NEW YORK TIMES BESTSELLER • The darkly suspenseful tale of two families struggling to make the hardest decision of their lives—all over the course of one meal. Now a major motion picture. “Chilling, nasty, smart, shocking, and unputdownable.”—Gillian Flynn, author of Gone Girl It’s a summer’s evening in Amsterdam, and two couples meet at a fashionable restaurant for dinner. Between mouthfuls of food and over the scrapings of cutlery, the conversation remains a gentle hum of polite discourse. But behind the empty words, terrible things need to be said, and with every forced smile and every new course, the knives are being sharpened. Each couple has a fifteen-year-old son. The two boys are united by their accountability for a single horrific act—an act that has triggered a police investigation and shattered the comfortable, insulated worlds of their families. As the dinner reaches its culinary climax, the conversation finally touches on their children, and as civility and friendship disintegrate, each couple shows just how far they are prepared to go to protect those they love. A NEW YORK TIMES NOTABLE BOOK “A European Gone Girl . . . A sly psychological thriller.”—The Wall Street Journal “Brilliantly engineered . . . The novel is designed to make you think twice, then thrice, not only about what goes on within its pages, but also the next time indignation rises up, pure and fiery, in your own heart.”—Salon “You’ll eat it up, with some fava beans and a nice Chianti.”—Entertainment Weekly “[Koch] has created a clever, dark confection . . . absorbing and highly readable.”—New York Times Book Review “Tongue-in-cheek page-turner.”—The Washington Post “[A] deliciously Mr. Ripley-esque drama.”—O: The Oprah Magazine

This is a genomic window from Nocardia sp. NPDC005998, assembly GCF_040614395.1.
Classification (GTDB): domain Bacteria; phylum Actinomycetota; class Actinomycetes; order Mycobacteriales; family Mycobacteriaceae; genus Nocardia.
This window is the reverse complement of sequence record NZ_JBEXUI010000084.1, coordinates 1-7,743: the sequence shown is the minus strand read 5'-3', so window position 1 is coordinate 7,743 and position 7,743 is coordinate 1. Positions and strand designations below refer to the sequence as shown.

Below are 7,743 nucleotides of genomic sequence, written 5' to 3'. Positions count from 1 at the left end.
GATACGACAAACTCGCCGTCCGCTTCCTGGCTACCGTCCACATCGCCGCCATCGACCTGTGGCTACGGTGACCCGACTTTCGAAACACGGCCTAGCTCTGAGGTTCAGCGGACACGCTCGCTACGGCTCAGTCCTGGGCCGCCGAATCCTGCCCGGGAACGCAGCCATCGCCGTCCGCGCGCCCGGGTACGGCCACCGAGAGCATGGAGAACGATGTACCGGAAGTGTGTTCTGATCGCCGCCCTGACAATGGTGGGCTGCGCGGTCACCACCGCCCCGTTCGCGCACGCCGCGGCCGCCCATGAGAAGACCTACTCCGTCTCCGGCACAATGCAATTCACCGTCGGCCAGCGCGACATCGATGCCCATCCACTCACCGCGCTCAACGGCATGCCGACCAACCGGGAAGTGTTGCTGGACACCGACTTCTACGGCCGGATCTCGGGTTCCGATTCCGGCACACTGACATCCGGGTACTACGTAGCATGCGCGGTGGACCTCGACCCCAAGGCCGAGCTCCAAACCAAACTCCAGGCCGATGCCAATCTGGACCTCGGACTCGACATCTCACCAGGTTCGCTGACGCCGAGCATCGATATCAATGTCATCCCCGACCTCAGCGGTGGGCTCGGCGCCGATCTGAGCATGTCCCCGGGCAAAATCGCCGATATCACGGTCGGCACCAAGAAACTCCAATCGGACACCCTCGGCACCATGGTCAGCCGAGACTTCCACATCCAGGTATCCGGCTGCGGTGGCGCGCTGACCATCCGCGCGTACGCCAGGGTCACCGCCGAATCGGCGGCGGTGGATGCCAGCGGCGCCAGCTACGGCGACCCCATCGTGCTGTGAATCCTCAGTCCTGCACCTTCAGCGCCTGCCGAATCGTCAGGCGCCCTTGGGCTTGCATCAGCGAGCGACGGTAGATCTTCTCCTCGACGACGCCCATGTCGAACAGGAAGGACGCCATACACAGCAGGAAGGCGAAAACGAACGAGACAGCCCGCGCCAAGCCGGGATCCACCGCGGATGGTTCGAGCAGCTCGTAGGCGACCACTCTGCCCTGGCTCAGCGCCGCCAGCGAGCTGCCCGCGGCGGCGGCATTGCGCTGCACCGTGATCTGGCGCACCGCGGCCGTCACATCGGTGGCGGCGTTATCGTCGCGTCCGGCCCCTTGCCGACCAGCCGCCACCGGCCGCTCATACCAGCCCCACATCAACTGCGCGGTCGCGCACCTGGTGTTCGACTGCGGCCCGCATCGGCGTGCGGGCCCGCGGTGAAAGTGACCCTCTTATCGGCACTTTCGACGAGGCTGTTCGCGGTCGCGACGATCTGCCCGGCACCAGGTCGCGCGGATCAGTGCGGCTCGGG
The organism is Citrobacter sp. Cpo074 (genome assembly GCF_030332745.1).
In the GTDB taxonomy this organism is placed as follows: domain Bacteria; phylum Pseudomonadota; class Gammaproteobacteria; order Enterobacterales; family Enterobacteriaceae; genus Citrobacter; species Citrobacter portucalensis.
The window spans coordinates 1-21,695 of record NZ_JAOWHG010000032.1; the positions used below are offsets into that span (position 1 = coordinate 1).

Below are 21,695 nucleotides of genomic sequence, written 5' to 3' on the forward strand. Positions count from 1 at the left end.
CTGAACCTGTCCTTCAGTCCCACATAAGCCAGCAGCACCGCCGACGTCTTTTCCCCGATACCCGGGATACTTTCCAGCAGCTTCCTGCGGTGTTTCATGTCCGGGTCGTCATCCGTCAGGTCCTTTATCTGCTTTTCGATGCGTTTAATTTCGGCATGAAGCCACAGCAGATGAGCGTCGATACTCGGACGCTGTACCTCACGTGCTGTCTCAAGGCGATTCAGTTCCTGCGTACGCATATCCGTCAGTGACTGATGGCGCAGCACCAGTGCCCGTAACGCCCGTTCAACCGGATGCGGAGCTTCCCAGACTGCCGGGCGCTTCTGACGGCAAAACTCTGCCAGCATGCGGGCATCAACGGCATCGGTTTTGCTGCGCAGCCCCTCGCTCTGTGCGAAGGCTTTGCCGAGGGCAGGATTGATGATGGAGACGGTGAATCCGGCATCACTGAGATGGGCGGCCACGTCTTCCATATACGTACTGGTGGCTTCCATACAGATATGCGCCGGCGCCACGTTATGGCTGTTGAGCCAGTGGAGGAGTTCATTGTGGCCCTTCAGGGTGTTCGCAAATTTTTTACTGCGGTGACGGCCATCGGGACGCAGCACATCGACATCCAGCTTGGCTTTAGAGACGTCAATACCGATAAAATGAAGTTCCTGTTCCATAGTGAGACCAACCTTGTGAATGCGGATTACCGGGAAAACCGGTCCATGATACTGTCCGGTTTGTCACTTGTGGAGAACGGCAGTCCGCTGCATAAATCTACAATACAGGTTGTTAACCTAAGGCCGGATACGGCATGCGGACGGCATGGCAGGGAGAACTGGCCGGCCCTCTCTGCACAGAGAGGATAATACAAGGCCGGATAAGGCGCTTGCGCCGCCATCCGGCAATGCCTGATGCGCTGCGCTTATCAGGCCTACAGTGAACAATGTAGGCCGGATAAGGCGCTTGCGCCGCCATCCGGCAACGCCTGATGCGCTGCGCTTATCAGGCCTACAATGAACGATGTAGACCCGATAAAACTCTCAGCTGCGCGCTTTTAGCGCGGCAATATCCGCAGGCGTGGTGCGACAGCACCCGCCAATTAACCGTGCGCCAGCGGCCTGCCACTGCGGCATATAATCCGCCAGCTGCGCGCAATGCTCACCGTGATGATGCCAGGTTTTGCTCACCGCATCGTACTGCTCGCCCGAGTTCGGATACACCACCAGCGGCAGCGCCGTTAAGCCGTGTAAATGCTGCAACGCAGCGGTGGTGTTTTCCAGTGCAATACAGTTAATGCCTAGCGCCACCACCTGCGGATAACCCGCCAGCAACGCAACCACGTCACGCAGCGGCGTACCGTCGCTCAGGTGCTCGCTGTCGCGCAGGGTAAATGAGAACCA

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Ireland, 1971, John Egan is a misfit, 'a twelve year old in the body of a grown man with the voice of a giant who insists on the ridiculous truth'. With an obsession for the Guinness Book of Records and faith in his ability to detect when adults are lying, John remains hopeful despite the unfortunate cards life deals him. During one year in John's life, from his voice breaking, through the breaking-up of his home life, to the near collapse of his sanity, we witness the gradual unsticking of John's mind, and the trouble that creates for him and his family.
This Passover Seder is not just any Passover Seder. Yes, there will be a quick service and then a festive meal afterwards, but this night is different from all other nights. This will be the night the Golds of Greenwich meet the Rothschilds of New York City. The Rothschilds are the stuff of legends. They control banks, own vineyards in Napa, diamond mines in Africa, and even an organic farm somewhere in the Midwest that produces the most popular Romaine lettuce consumed in this country. And now, Sylvia Gold's daughter is dating one of them. When Sylvia finds out that her youngest of three is going to bring her new boyfriend to the Seder, she's giddy. When she finds out that his parents are coming, too, she darn near faints. Making a good impression is all she thinks about. Well, almost. She still has to consider her other daughter, Sarah, who'll be coming with her less than appropriate beau and his overly dramatic Italian mother. But the drama won't stop there. Because despite the food and the wine, despite the new linen and the fresh flowers, the holidays are about family. Long forgotten memories come to the surface. Old grievances play out. And Sylvia Gold has to learn how to let her family go.